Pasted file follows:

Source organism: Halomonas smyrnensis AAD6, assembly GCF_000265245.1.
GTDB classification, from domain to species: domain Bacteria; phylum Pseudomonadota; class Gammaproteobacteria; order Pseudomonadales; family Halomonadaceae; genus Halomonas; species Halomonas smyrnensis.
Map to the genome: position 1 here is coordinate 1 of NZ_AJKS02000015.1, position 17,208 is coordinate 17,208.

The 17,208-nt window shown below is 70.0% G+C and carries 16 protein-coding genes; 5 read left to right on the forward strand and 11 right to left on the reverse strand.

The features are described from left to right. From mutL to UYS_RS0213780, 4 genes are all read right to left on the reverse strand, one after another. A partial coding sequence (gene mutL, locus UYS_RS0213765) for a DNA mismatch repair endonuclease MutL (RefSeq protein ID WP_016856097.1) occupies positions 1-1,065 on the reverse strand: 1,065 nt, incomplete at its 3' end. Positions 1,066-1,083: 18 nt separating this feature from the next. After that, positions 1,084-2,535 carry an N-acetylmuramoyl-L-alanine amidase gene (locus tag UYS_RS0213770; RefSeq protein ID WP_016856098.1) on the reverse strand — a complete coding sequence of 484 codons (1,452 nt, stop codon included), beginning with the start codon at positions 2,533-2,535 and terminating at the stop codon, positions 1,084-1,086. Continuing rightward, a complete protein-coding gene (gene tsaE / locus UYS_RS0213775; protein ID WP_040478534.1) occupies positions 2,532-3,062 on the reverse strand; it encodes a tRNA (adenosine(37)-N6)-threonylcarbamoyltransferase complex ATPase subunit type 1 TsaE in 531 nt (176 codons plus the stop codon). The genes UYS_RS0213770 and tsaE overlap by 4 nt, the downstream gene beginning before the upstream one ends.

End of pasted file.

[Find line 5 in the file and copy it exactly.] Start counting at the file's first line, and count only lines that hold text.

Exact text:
The features are described from left to right. From mutL to UYS_RS0213780, 4 genes are all read right to left on the reverse strand, one after another. A partial coding sequence (gene mutL, locus UYS_RS0213765) for a DNA mismatch repair endonuclease MutL (RefSeq protein ID WP_016856097.1) occupies positions 1-1,065 on the reverse strand: 1,065 nt, incomplete at its 3' end. Positions 1,066-1,083: 18 nt separating this feature from the next. After that, positions 1,084-2,535 carry an N-acetylmuramoyl-L-alanine amidase gene (locus tag UYS_RS0213770; RefSeq protein ID WP_016856098.1) on the reverse strand — a complete coding sequence of 484 codons (1,452 nt, stop codon included), beginning with the start codon at positions 2,533-2,535 and terminating at the stop codon, positions 1,084-1,086. Continuing rightward, a complete protein-coding gene (gene tsaE / locus UYS_RS0213775; protein ID WP_040478534.1) occupies positions 2,532-3,062 on the reverse strand; it encodes a tRNA (adenosine(37)-N6)-threonylcarbamoyltransferase complex ATPase subunit type 1 TsaE in 531 nt (176 codons plus the stop codon). The genes UYS_RS0213770 and tsaE overlap by 4 nt, the downstream gene beginning before the upstream one ends.